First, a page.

I was so proud! I finally finished my very first linen boxy tee, the kind everyone is wearing these days, and posted some pictures. I then got a comment saying I should have made something form-fitting instead, because it would be more flattering if I defined my waist, and make me look less dumpy. Dumpy!?!? I love this tee, and I feel crushed 🙁 How can I answer naysayers and let them know that I’m happy in my body, and I will wear what I want, when I want?!
It sounds like you’ve answered your own question! How infinitely rude—for sure, block them, or at the very least, give them a good “How dare you!!!” 🤬
There has been a lot of chatter these days regarding feedback, solicited and non-solicited, and I think it’s certainly appropriate to tell people “Thanks But No Thanks!” Especially if it’s body-shaming—that is never acceptable, whether it’s Dear Old Aunt Mamie Who Means Well, or Internet Rando.
You should always feel like you can wear whatever makes you happy and comfortable! In fact, I made a video because I want to talk a little bit more about this, and why I think “flattering” is a lazy word.
In the video above, I also talk about “proportion.” Some would argue that this is something that only a designer should worry about, and it’s not a real fit issue. I would like to posit that proportion depends on the shape and height of each individual wearer, therefore it is definitely a fit issue. The size and shape of style elements greatly affect how a garment looks on you, and how you feel wearing it. (And can be a huge reason people feel like they need to tell you if something is flattering—whether or not they know how to identify it).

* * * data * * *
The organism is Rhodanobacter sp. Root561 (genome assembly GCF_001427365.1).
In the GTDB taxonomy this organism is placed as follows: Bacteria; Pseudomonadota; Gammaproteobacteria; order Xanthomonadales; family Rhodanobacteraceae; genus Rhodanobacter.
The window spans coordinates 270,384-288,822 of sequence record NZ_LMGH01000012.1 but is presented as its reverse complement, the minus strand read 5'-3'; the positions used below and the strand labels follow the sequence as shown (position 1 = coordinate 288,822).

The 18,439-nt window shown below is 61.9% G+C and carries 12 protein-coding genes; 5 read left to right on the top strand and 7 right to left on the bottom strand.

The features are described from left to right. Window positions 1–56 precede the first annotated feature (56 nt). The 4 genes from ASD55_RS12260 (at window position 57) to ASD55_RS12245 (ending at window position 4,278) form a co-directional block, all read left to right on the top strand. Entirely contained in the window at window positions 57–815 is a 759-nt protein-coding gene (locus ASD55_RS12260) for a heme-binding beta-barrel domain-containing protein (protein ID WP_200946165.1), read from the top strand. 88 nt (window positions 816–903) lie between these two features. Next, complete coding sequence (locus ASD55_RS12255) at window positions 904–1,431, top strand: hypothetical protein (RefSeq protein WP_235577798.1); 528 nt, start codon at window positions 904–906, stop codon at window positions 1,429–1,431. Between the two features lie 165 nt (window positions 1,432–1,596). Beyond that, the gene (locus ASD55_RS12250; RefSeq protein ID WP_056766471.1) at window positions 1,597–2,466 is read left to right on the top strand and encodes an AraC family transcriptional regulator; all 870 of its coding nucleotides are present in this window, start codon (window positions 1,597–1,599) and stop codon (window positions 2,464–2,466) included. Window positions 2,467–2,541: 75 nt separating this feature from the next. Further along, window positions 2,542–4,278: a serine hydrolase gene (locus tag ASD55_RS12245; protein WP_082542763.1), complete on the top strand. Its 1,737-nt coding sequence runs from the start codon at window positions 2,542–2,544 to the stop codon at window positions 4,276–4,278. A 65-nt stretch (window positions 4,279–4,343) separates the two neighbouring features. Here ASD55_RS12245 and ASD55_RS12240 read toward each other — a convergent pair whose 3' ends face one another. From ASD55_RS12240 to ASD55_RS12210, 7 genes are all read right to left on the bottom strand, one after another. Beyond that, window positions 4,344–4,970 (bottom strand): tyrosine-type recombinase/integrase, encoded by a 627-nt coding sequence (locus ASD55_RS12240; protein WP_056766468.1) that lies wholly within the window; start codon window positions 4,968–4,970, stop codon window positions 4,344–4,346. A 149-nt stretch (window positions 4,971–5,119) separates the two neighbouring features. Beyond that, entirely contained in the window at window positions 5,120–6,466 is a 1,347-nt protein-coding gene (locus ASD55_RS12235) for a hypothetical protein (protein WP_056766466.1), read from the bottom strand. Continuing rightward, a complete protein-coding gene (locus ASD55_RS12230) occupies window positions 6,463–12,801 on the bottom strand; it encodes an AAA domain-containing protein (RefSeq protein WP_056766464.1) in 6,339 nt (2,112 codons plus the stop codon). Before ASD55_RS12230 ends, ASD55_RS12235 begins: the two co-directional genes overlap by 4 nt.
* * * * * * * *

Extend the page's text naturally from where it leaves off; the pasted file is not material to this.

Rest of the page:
Proportion is a big deal when it not only when it comes to design and style, but to your personal fit. Oftentimes, if you see something you don’t like visually, but can’t identify any of the usual culprits (shade, texture, draglines), it could be the proportion that you don’t like. OF COURSE you shouldn’t mess around with proportion only to make things more “flattering” or to please others—but this is a tool (akin to identifying your color palette) that can help make you feel happy with the visual appeal of your end garment.
Which brings me to: a short list of some of my favorite people who are always playing around with design and proportion! These people, brands, and blogs serve lewks on the regular, and also have important messages and points of view that aren’t defined by someone’s well-meaning Aunt telling you you need to show off your décolletage. Whenever I’m feeling stymied by a project for whatever reason, it definitely helps me to look at the awesome things other people are up to, and let those shake up my thoughts. I love seeing all kinds of different design perspectives, proportion and color play, and innovative silhouettes. A full bust adjustment will always be only a full bust adjustment, but sometimes a dash of flare is what’s needed to really elevate a garment and make you excited to wear it. Check out the gallery below for fabulous fashions and people who wear what they want, when they want to, regardless of if they’re “supposed” to, or not.
Please note that the below list is not an official Sewcialists endorsement of any of the below designers/businesses/people—this is simply a sampling of my own personal inspiration feed 🙂
How about you, dear readers? What makes you feel the most confident in your clothes? Who do you follow for style inspo? What tricks do you use when you are stuck on a style?
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Send an explanation of your problem with a short video or set of photos, and your contact information. This can be purely for fit advice, sewing and technique questions, or really, any kind of sewing etiquette! Your submission will be edited into a blog post, so please note that by sending an email, you are granting permission for your video/photos and sewing problem to be shared online. You are helping the community see all-bodied individuals! There is no shame or judgment — the end goal is to help you make clothing that feels great and that helps you feel the same way while wearing it.
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Gabby is a technical fashion designer, fit specialist, and prolific googler. She lives in Denver, raises tiny littles, reads, embroiders, makes, experiments, fails, learns, tries again. See her on instagram @ladygrift.